Is It or Isn’t It?

Any car is a rolling exercise in compromise: horsepower vs. economy, stability vs. agility, interior space vs. exterior volume, bilge capacity vs. sinkability.

Whoa. What?

That last is only a problem with the most glaring example of compromise in automotive design ever — the Amphicar 770.

It has been called the “fastest car on the water and the fastest boat on the road” and “a vehicle that promised to revolutionize drowning.” It has also been doing quite well as a collectible — without ever answering the question why.

Gooding & Company just moved a 1963 model 770 for $71,680 at their 2019 Scottsdale Auction, which honestly was a saner investment than all of the shiny, not-quite-correct Chevy trucks hammering at more than $100k at Barrett-Jackson.

But shiny has more drawing power than quirky — at least in the current market.

The Amphicar is definitely quirky. The car is sort of like the RuPaul of motoring — an “Is he or isn’t she” of the automotive world. Despite your impolitic questions, it’s damned entertaining.

An eclectic history

Amphicars were made from 1961 to 1965, but they were so immovable from showrooms they continued to be sold until 1968.

They followed on the design solutions of the World War II Volkswagen Schwimmwagen, a military vehicle that waddled all over Europe with the Wehrmacht.

A total of 3,878 Amphicars rolled off the line — evidently without updating the plans through the production years.

The German Amphicar factory, the Quandt Group, hoped to sell 25,000 units but quickly stopped production as sales failed to materialize.

Cars continued to be put together from parts on hand, and the model year on the title is really the year it was sold — not produced.

Surprisingly, most Amphicars were sold in America, although police and rescue operations from England to Malaysia used the car for those times when just a boat or just a car wouldn’t do.

The Amphicar sold in 1961 for $2,889, or about $24,000 in today’s coin of the realm. The relatively high cost — plus being the automotive answer to a question few potential owners had (can my new car float?) — kept demand down.

The model 770 designation comes from the top speed in the water of 7 knots per hour (that’s 8 miles per hour, but 870 lacks numerical alliteration) and 70 miles per hour, which must be terrifying in either venue.

The engine is a near-bulletproof 1,147-cc mill from the Triumph Standard, which made about 43 horsepower.

The motive power from the stout little Triumph lump either goes through the 4-speed box, or through the props — or both when you want to climb up the boat ramp. There is no rudder, so the front wheels do all the steering work, making it challenging in the water.

But owners rarely spend that much time in the water, since you need to go through a rigorous lubrication process after a boat ride. Owner clubs hold regular “swim-ins,” where they get together to let the Amphicar freak flag fly.

The Amphicar qualifies as a dinghy at just over 14 feet in length, or at the waterline if you are wearing your jaunty captain’s cap, with a beam — er, width — of five feet.

Lots of work — and maybe rust

Are there downsides to owning an Amphicar, in addition to the people pointing and laughing as you drive by, or screaming in horror as you slide off the boat ramp into the water?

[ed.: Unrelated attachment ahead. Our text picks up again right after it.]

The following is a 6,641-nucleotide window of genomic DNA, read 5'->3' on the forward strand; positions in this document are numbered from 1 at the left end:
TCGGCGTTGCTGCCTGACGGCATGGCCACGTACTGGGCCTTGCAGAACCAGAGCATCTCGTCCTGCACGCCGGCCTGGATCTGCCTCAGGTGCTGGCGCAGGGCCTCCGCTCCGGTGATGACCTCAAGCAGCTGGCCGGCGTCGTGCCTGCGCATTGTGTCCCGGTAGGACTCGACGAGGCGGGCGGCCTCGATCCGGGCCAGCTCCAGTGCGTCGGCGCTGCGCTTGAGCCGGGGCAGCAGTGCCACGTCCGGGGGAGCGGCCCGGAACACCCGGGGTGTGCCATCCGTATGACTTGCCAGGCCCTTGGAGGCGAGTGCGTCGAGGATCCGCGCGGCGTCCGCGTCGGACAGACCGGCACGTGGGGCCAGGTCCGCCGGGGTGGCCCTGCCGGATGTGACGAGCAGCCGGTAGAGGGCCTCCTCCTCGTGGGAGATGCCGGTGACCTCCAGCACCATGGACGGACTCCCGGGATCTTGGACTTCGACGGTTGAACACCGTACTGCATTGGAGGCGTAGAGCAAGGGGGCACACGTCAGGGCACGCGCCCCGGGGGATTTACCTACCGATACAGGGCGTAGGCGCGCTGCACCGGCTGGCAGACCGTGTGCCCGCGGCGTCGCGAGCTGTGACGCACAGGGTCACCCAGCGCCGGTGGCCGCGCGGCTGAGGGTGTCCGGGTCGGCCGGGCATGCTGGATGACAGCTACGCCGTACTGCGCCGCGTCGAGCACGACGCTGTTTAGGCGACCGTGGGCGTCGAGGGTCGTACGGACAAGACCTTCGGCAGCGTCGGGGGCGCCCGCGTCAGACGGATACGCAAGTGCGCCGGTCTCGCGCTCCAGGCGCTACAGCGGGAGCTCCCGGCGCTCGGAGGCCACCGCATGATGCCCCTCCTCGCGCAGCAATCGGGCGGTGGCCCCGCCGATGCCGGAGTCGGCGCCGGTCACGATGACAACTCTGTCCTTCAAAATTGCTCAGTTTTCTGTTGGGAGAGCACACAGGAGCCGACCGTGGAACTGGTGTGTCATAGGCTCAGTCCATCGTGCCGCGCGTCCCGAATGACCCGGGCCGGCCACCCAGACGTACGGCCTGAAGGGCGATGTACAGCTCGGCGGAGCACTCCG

Well, maintenance is an issue, with every watery outing demanding a significant grease regime. Rust, from anything in the ’60s, is always an issue, and salt water is never your friend — even in a real boat.

The crucial door seals, which keep your Amphicar from being a large anchor on the bottom, seem to work quite well, and owners say they can leave the car at the dock for hours at a time and still find it afloat.

Trusting souls.

Fun facts

The most famous Amphicar owner was President Lyndon Johnson, who reportedly delighted in taking guests for a ride around the ranch, heading downhill for a pond and then screaming something like, “Ohmigawd the brakes are out and we’re all gonna drown” before splashing in and engaging the twin screws and motor-boating away from shore.

This joke depended on said guests failing to wonder from the get-go why they were getting into a car that sits way too high on land and has propellers, but then that’s why there are congressmen.

The Amphicar, despite appearances, seems to do quite well on the water.

The car that Gooding recently sold was an angry-father barn find, originally driven by a young lady who used it as a daily driver when new until humorless old Dad saw her using the car to wake-surf a container ship on Lake Michigan, took it away and buried it in a warehouse.

Two Amphicar aficionados drove a pair of them across the English Channel, braving and surviving 20-foot waves and high winds. Because Brits.

Both stories should make you feel better about seaworthiness — if not human intelligence.

Values at auction tend to move between $50,000 and $70,000 — depending on the quality of the car and history. There are bargains to be found in a relatively thin market of fans.

The question you have to ask yourself is: Are you ready for this much compromise? ♦

Mark Wigginton

Mark Wigginton - SCM Contributor - %%page%%

Mark knows his way around a keyboard as well as a road course. He traded a 25-year career in newspaper journalism, with senior editor positions in Los Angeles, San Jose and Portland, OR, for the chance to manage Portland International Raceway in 2000. It was a case of moving from one love affair to another, driven by his love of racing nurtured as a teen turned loose at Riverside Raceway. He went into newspapers out of college as a way to get involved in racing, deciding a press pass was the fastest way to the front of the grid. He regularly reviews motorsports books for SCM, and he’s always in search of the elusive pony in the pile.

Posted in Affordable Classics

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